New Bricks: Half Arcs

Half Arc Bricks

Dear FontStructors,

By popular demand we’ve added four new bricks to the core brick pack today.

They are half-arc shapes in three thicknesses to match the existing arc or “macaroni” bricks, plus the so-called “pizza-slice” brick. Thanks to everyone who proposed and argued for these additions.

Unlike other bricks we decided to include only a single orientation, rather than the usual set of four rotated variants.

Happy FontStructing!


Many thanks, as always, to our current sponsors:  Google Fonts and Glyphs App

Counter Competition Results



Dear FontStructors,

Another fun-packed competition is complete, leaving us to celebrate a wonderful assembly of diversely-inspired and inspiring entries.

As so often in previous competitions, there are simply too many high-quality entries to give each and every one the attention which they merit, so I’d like to congratulate all participants on their creativity and skill, and encourage everyone to have a long look at all the entries to discover those many gems which are not featured in this post.

Some Honorable Mentions:

▲ from top to bottom, nocturnal by time.peace, KD Spaceband by architaraz, and Connect 42 by jonrgrover.


– I don’t entirely see how nocturnal addresses the “counter” theme, but, nevertheless, it’s a beautiful, clean design from FontStruct’s master of filigree, Art Deco design: time.peace.

architaraz’s KD Spaceband meanwhile is perhaps the most original and usable entry of all, cleverly exploring and reinventing the spaces enclosed within its glyphs.

Connect 42 by jonrgrover represents all those competitors who chose to explore the gaming counter metaphor, and it’s a simple but playful entry.



– I profoundly love the tattered geometry of zcrapedium. So much so, that you’ll find it lurking in the background of every sample within this post. The variants in the upper case are a great idea, and I can think of plenty of real-world applications for this one.

Below it: the mysterious N8Lite – but who is nightpegasus, its designer? I have my suspicions. Whoever they are, they demonstrate a highly idiosyncratic and expectation-confounding style, of which N8Lite is a great example – rule-bound yes, but how strange and elusive are those rules!

Serifia la printe represents a larger group of excellent, more “classical”, filled-counter entries. “Serifia” contains many surprising, and indeed inconsistent, design choices, but therein lies the strength of its oddball character.



– All three of these entries would likely have fared very well in the Inline Competition.

fs psyline and KD Hachure are examples of sophisticated and mature FontStructing – ready to be moved on into the character-set expansion phase and suitable for all kinds of design applications.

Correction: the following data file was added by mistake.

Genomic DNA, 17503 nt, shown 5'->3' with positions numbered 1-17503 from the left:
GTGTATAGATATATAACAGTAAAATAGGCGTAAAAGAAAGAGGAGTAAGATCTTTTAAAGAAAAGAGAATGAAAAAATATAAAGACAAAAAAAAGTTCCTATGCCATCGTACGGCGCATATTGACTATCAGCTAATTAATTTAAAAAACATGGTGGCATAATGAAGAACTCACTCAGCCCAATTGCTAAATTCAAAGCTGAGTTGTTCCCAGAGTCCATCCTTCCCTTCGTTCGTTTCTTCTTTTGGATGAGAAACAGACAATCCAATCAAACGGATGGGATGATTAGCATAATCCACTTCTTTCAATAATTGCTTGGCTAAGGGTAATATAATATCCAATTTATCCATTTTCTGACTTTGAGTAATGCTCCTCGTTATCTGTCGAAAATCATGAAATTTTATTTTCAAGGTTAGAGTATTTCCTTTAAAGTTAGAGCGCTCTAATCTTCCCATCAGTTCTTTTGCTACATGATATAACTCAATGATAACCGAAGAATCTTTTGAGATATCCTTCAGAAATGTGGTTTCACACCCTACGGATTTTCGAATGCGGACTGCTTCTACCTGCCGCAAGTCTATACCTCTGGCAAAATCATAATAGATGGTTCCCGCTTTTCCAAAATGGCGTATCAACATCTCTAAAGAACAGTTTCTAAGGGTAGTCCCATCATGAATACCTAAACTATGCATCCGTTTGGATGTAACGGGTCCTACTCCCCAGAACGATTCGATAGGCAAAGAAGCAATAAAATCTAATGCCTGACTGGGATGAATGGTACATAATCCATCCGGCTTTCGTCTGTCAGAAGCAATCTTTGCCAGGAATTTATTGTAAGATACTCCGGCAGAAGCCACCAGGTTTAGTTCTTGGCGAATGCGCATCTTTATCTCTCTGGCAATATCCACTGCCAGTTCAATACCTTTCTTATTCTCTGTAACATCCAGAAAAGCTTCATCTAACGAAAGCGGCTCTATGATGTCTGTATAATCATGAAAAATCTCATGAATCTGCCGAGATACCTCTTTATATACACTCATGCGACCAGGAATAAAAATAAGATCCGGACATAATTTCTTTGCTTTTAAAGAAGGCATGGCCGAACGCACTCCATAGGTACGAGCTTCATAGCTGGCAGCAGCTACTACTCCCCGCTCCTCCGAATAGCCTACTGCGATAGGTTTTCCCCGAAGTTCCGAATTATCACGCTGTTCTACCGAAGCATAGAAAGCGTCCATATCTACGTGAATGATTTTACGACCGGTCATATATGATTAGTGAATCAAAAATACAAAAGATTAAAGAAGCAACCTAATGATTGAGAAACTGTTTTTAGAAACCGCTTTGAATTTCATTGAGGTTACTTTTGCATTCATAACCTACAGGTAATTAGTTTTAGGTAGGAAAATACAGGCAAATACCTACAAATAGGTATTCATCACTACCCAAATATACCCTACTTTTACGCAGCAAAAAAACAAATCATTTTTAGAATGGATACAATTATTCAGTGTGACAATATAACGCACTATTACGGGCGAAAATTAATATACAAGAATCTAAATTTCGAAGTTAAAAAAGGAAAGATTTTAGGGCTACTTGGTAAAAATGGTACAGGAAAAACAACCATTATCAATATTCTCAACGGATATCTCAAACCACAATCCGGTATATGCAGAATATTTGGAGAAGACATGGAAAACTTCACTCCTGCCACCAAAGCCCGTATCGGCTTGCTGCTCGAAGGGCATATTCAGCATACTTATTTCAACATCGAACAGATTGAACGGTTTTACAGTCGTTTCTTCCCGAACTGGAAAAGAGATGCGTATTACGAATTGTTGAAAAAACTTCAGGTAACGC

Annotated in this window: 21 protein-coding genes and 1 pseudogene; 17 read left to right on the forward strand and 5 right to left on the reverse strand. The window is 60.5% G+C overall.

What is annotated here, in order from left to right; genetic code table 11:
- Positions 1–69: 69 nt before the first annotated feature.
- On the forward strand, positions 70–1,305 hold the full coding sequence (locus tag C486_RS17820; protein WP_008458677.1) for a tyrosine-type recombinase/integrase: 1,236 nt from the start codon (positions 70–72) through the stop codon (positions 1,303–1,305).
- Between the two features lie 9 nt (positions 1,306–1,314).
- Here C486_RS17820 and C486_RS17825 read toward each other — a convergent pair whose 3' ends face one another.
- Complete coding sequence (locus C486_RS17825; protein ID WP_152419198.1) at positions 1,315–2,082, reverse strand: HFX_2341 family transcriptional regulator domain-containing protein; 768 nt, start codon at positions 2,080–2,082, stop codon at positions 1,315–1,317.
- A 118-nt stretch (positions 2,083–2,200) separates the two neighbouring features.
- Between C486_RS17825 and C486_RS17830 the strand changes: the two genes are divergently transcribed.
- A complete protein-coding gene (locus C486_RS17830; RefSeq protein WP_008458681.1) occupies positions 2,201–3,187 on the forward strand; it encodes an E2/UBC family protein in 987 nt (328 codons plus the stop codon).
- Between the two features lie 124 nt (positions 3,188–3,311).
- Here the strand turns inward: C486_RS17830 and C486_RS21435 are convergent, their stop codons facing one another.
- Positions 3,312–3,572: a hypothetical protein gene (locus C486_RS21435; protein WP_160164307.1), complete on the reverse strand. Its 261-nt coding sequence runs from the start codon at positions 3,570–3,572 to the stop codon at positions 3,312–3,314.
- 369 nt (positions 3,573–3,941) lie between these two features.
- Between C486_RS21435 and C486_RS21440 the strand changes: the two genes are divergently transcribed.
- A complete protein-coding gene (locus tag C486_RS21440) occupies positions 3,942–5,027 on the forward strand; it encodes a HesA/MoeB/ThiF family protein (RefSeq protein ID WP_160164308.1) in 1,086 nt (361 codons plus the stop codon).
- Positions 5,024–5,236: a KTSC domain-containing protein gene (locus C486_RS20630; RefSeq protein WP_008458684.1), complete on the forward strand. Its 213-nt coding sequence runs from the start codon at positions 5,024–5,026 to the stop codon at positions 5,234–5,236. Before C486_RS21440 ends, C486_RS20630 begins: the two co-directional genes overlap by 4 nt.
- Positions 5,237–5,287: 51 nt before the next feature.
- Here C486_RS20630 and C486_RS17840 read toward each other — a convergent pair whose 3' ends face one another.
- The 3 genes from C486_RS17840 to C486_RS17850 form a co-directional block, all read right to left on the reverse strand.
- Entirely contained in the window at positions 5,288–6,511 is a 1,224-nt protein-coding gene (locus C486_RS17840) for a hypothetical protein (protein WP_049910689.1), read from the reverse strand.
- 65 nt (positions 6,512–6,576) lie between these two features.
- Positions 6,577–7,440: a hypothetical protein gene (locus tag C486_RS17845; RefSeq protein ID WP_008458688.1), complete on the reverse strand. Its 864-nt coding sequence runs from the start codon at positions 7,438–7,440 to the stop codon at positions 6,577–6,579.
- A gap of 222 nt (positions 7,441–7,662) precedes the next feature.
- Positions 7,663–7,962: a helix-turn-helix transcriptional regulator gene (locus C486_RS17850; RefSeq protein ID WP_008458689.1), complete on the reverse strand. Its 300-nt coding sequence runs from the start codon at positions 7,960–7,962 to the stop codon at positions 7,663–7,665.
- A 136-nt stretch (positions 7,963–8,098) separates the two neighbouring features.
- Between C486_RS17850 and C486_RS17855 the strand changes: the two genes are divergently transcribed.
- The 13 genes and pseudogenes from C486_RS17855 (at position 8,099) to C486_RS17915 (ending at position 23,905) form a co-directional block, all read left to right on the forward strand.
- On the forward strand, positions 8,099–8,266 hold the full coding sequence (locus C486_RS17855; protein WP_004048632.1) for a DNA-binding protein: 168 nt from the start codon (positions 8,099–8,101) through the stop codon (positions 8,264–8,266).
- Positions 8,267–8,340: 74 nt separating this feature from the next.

Below them. the charming and ingeniously entitled Owl Circle by Waturu Aiso  has a more mannered, fantastical look.



Last, but not least, in this short and selective tour, we have a group of three diverse entries, beginning with NAL’s Zirconia – its glyphs like the aerial view of an extra-terrestrial base,  revealing its intricate, bevelled construction only at larger point sizes.

Geometrica B&L turns out to be barely legible, so it’s probably best suited to a logo or short headline, but the patterns of its semaphore-like, cuneiform patternings are wonderful nevertheless.

And finally, geneus1 offered us an array of exceptional contributions to this competition– all expertly-crafted, things of beauty. You really have to install G1 Recoil and start playing with it, in order to fully appreciate the richness of its ornate strudel. Definitely a recommended download.

The Winners:

breach” by four is a standout winner and the “FontStructor’s favourite” for the “Counter” competition. An ingenious warping and rupturing of the boundaries between interior and exterior space, it’s a thought-provoking work of art in itself, and invites extended contemplation.

UPDATE: Some twitter users have pointed out a similarity between “breach” and the very beautiful commercial release “Clip” from Setup (previously Urtd). Personally I suspect and see coincidental inspiration rather than imitation, but please visit the Setup site and make the comparison for yourself.


O yes! This was love at first sight. Starbird by V.Sarela (Yautja) is a perfect example of what one might call “groovy deco”, and I can easily imagine it gracing the worn cover of some favourite ’70s sci-fi paperback. The contrast of the fine circle with the smooth and heavy fill beneath it is quite sumptuous.


Elmoyenique’s zykowarfare reminds me of plastic letter stencils –  incorrectly yet playfully filled out perhaps, at the back of a classroom on a hot afternoon. There are scores of intriguing nuggety forms to discover in this one, hidden away amongst its self-interlocking glyphs .



That’s it! Congratulations to all our winners and everyone who took part!

Winners will be contacted regarding their prizes over the next few days. But right now, I have an inexplicable urge to go and remodel the kitchen …

Happy FontStructing!




The rules at the head and foot of this post are built with “Counter Top” by geneus1.
The text in the samples is from “Figures in the Carpets” by David Schloss.

Many thanks, as always, to our current sponsors:  Google Fonts.


Competition: Counter

Dear FontStructors,

Who says referendums are a threat to true democracy? In the perfect world of FontStruct, they work beautifully. Before we’ve even started, we have a winner!

The results of our recent Twitter poll:

Counter it is …

Competition Brief

Counter Competition FontStruct

Our theme is Counter: “the area of a letter that is entirely or partially enclosed by a letter form or a symbol (the counter-space/the hole of)” as wikipedia describes it.